Pulling back from the brink of a full-fledged war, the Palestinian organization agreed to the cease-fire under heavy Egyptian and international pressure.
Seymour Hersh Still Afflicting the Comfortable After 5 Decades of Investigative Journalism (Audio and Transcript)
The Pulitzer Prize-winning journalist, the author of a new book about his long career, assesses his reporting of some of the most significant stories of the last half-century.
For more than 70 years, Americans have largely ignored the effects of U.S. foreign policy in the Middle East. Now it’s time for debate about making future policy part of our conversations.
The president and the North Korean leader committed to recovering the remains of prisoners of war and those missing in action in the Korean War, "including the immediate repatriation of those already identified," but to date the promise has gone unfulfilled.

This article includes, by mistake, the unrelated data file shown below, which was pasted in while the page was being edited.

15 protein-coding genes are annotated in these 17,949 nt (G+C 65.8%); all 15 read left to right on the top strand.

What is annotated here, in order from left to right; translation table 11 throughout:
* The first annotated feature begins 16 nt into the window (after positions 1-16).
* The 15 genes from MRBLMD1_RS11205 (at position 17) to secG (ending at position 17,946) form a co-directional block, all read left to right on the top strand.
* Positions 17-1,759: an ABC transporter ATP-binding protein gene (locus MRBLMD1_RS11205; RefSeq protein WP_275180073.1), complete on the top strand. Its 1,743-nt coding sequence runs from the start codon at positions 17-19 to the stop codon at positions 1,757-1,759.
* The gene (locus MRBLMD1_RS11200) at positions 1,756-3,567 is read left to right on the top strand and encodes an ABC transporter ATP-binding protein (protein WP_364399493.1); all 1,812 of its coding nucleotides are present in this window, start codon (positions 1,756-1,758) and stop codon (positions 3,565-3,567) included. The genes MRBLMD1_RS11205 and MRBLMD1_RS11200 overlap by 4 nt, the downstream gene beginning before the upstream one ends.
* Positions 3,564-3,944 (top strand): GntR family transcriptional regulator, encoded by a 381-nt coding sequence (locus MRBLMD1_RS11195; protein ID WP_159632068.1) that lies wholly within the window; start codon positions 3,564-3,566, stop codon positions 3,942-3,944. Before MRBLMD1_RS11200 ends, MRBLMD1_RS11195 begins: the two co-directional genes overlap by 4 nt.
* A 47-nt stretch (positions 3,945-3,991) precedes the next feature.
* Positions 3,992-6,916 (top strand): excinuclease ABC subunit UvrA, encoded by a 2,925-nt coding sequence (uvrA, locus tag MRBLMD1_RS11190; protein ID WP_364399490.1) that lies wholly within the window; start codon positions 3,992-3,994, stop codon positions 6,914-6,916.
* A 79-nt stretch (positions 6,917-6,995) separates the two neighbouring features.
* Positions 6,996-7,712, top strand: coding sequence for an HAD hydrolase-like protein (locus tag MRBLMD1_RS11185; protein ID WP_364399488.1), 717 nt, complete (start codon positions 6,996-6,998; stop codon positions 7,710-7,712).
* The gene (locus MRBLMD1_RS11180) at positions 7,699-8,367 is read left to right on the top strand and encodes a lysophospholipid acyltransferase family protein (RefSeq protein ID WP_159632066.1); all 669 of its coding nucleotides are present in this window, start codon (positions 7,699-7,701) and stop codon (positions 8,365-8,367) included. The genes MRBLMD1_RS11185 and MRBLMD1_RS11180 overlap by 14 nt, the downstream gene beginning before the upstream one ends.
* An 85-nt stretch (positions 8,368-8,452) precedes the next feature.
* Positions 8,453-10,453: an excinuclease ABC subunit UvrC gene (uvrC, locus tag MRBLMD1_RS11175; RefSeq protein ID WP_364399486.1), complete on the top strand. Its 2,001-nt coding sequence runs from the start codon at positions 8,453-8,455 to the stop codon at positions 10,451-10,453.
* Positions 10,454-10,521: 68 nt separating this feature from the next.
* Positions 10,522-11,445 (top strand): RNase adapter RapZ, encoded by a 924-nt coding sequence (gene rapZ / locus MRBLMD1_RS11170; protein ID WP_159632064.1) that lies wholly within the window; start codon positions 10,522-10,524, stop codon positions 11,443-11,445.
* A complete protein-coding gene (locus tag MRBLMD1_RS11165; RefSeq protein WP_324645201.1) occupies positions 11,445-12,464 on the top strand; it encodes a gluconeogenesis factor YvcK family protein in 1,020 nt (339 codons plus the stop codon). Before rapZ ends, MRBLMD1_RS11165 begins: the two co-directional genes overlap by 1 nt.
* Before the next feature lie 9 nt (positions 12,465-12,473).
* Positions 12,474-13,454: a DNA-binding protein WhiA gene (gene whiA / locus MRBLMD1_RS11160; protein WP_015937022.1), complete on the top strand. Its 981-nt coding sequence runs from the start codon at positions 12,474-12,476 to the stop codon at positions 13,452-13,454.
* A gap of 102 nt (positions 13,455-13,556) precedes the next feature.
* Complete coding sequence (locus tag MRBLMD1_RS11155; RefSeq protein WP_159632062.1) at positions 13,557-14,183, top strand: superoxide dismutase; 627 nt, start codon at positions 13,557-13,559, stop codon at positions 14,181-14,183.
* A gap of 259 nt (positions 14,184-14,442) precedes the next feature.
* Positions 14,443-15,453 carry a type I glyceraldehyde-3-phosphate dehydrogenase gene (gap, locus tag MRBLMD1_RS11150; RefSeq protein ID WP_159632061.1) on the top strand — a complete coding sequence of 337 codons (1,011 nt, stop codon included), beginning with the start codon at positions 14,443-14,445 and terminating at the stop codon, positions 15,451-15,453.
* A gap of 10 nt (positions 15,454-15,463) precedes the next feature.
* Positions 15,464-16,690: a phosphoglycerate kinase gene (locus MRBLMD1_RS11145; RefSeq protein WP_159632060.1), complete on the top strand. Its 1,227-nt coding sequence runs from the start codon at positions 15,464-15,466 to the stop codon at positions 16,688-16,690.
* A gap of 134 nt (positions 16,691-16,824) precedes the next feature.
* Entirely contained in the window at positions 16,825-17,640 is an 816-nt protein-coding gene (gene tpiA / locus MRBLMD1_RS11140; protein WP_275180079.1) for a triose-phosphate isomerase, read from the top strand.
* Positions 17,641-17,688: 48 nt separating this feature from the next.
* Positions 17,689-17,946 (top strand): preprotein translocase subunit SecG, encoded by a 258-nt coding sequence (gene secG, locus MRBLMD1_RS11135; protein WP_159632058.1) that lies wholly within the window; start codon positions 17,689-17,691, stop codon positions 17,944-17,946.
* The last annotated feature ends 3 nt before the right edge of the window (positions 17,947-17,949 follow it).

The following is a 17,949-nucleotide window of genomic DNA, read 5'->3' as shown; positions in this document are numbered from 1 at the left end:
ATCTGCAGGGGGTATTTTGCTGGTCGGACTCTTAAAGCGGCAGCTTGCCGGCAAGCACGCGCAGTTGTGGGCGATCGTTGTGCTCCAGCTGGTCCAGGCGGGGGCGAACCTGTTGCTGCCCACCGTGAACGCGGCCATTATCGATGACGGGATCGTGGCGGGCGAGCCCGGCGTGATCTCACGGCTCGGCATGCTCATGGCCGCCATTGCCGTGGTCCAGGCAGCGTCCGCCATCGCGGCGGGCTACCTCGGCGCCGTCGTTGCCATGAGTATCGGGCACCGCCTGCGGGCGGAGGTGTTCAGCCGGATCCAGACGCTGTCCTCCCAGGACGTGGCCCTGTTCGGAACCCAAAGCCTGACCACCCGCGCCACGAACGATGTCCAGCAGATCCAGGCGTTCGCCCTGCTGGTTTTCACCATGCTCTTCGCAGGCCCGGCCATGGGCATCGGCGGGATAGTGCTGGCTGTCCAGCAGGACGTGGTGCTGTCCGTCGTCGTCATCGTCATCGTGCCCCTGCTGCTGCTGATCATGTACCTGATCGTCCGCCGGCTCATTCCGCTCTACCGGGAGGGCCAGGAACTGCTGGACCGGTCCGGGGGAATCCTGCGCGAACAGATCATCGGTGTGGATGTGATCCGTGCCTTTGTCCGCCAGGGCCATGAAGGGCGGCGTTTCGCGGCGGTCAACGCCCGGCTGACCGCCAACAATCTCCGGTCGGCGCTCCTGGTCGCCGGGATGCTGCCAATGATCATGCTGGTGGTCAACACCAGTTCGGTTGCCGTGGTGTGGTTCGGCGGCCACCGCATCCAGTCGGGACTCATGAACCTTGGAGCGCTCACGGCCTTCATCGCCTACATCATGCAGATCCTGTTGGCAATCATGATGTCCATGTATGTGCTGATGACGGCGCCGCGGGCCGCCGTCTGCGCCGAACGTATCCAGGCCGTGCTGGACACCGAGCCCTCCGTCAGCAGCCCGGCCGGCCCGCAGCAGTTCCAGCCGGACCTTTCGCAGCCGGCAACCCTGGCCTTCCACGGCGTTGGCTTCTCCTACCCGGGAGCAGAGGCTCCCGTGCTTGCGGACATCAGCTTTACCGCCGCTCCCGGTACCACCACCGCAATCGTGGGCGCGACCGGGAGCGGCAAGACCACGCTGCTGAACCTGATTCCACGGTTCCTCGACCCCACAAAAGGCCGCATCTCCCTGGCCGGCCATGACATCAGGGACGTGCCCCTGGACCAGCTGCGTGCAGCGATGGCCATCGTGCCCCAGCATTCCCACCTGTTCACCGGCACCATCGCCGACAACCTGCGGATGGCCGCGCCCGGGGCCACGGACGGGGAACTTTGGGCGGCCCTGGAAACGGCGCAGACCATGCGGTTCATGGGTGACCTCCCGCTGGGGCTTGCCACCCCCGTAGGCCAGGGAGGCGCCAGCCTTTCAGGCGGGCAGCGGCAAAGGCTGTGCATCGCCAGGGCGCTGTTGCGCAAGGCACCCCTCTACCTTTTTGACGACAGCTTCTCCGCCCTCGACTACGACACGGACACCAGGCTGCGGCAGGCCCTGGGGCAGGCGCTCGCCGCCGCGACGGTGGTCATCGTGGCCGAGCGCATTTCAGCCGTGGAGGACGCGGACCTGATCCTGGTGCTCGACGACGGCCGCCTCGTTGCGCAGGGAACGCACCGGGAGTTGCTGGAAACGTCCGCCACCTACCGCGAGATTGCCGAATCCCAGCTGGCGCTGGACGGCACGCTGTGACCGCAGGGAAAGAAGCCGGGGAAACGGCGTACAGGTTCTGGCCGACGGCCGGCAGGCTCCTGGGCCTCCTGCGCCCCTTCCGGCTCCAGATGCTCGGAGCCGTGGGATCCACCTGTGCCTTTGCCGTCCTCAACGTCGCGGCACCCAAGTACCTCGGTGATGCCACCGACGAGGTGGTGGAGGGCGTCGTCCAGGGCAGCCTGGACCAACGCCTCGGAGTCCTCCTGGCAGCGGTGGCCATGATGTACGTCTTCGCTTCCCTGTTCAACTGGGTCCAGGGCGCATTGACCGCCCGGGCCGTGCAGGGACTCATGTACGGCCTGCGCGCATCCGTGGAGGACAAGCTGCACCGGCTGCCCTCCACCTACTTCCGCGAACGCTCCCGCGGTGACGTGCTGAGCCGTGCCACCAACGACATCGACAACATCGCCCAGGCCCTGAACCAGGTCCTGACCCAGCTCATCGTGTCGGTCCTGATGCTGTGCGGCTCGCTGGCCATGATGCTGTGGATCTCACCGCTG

Most Special Ops missions remain in the shadows, unknown to all but a few Americans. Yet last year alone, U.S. commandos deployed to 149 countries—about 75 percent of the world's nations.
For millions of Americans the greatest threat to their day-to-day security isn’t terrorism or North Korea, Iran, Russia, or China. It’s internal — and economic.
The Israeli military lifts its restrictions along the Gaza border, indicating it has accepted an Egypt-mediated cease-fire that ends a 24-hour round of fighting with Hamas.
Juxtapose the outpouring of compassion for 12 young Thai soccer players with the catastrophe that millions of children face in Yemen and the U.S. debacle of forced separation of migrant families.
The opioid epidemic deserves to get headlines, but the U.S. has two other crises that will cost Americans far more in the long run.
The capture of the crossing reinstates sovereignty over a key region, potentially opening the way for Syrian exports to Arab countries, and is another victory for President Bashar Assad.